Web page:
I’m not up on all of the thousands of preparation programs that are out there but, as I think about the shifts that we need to see in schools (and the new building blocks that we need to put in place), at a minimum any teacher preparation program that wanted to label itself ‘world-class’ would be able to affirmatively say the following…

Our graduates know…

Project- and inquiry-based learning

  • how to operate in student-driven, not just teacher-created, project-oriented learning environments
  • how to facilitate inquiry-based activities like ‘passion projects’ or ‘FedEx days’ or ’20% time’ or ‘genius hour’
  • how to facilitate students’ development as creators, designers, innovators, and entrepreneurs
  • how to integrate communication, collaboration, and critical thinking skills into these types of environments

Authentic, real-world work

  • how to organize student work around the big, important concepts central to their discipline
  • how real work gets done by real professionals in that discipline (practices, processes, tools, and technologies)
  • how to find, create, and implement robust, authentic simulations for their subject area
  • how to facilitate and assess authentic performances by students

Standards-based grading and competency-based education

  • how to write and implement a ‘competency’
  • how to help students thrive in a standards-based grading environment
  • how to facilitate learning-teaching systems that focus on mastery rather than seat time (or other dumb criteria)

1:1 computing

  • how to manage and support ubiquitous technology-infused learning spaces
  • how to facilitate student success with digital tools, online systems, and social networks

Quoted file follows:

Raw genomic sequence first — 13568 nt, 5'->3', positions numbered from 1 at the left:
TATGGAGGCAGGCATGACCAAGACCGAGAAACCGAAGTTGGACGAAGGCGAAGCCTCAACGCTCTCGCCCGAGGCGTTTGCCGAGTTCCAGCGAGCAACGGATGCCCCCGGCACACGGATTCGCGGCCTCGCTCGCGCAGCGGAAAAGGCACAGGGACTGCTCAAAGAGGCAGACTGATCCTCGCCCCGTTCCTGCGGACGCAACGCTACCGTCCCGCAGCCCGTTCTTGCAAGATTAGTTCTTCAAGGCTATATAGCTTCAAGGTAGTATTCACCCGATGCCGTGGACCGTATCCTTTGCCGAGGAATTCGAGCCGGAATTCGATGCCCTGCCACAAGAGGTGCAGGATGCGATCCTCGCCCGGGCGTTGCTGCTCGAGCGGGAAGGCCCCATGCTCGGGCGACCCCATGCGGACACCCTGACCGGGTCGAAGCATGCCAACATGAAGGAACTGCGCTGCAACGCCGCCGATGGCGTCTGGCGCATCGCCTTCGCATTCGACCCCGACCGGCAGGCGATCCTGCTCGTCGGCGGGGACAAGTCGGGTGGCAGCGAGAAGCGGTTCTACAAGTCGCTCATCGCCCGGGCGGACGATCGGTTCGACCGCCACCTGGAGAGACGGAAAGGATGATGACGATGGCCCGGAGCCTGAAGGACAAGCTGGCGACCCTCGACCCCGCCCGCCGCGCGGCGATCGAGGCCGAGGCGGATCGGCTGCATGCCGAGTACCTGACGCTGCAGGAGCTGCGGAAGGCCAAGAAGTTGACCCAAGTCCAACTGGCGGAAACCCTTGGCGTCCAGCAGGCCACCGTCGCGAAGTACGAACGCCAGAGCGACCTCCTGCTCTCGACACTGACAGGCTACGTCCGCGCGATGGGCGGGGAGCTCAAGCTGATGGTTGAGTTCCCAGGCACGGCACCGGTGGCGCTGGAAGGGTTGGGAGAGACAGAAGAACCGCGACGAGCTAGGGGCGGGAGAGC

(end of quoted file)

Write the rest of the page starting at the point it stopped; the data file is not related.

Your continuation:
• how to help students create appropriate AND empowered ‘digital footprints’

Digital, online, and open access

  • how to leverage digital and online open educational resources to full advantage
  • how to meaningfully curate digital materials in their subject area
  • how to helpfully contribute to our online global information commons (and have students do the same)

Online communities of interest

  • how to utilize online networks and communities of practice to further their professional learning and growth
  • how to meaningfully connect students to relevant online communities of interest for academic and personal development

Adaptive learning systems

  • how to integrate adaptive learning software into students’ learning and assessment
  • how to utilize blended learning environments to individualize and personalize students’ learning experiences (time, place, path, pace)

I think most teacher preparation programs probably fall short of the mark on these, but a program that could say these things about its preservice teachers would be INCREDIBLE.

What do you think? What would you add to this list? More importantly, does anyone know of a teacher preparation program that’s doing well in some / many / most of these areas?

Universities are selling degrees, not skills and competencies

Andrew Barras says:

Universities aren’t selling skills and competencies, they are selling degrees. That creates a disconnect between them and their customers. The ones that resolve this disconnect are the ones that will survive the next 10 years.

via http://educationstormfront.wordpress.com/2014/03/21/an-example-of-how-degrees-matter-less

Containers [SLIDE]

Containers

Grades, subjects, and time have been the containers in schools. The Web has no end.

Download this file: png pptx

See also my other slides, my Pinterest collection, and the Great Quotes About Learning and Change Flickr pool.

Quote: Dean Shareski
Image credit: Endless, ScypaxPictures

Making judgments about technologies we haven’t used and don’t understand

George Couros says:

“Kids don’t have enough balance.”

“We are dumber because of technology.”

“People are disconnected from one another because of how we use technology.”

“Technology kills our face-to-face interactions.”

In my travels, I have heard all of these arguments.

You will hear people say things like “Twitter is stupid.” Just to clarify, Twitter is a thing and can’t be stupid. It is the equivalent of a student not understanding math and then saying “math is stupid.” It is often our lack of understanding that leads us to make statements like this, which I made myself. One of the questions that I ask people when they make these remarks is, “from your use of Twitter, tell me why it is stupid?”, which is sometimes followed by, “Well, I have never used it.” That would be the equivalent of me saying that a Lamborghini handles terribly. I could say that, but I have never experienced driving one, nor have I ever done any research on the vehicle.

via http://georgecouros.ca/blog/archives/4271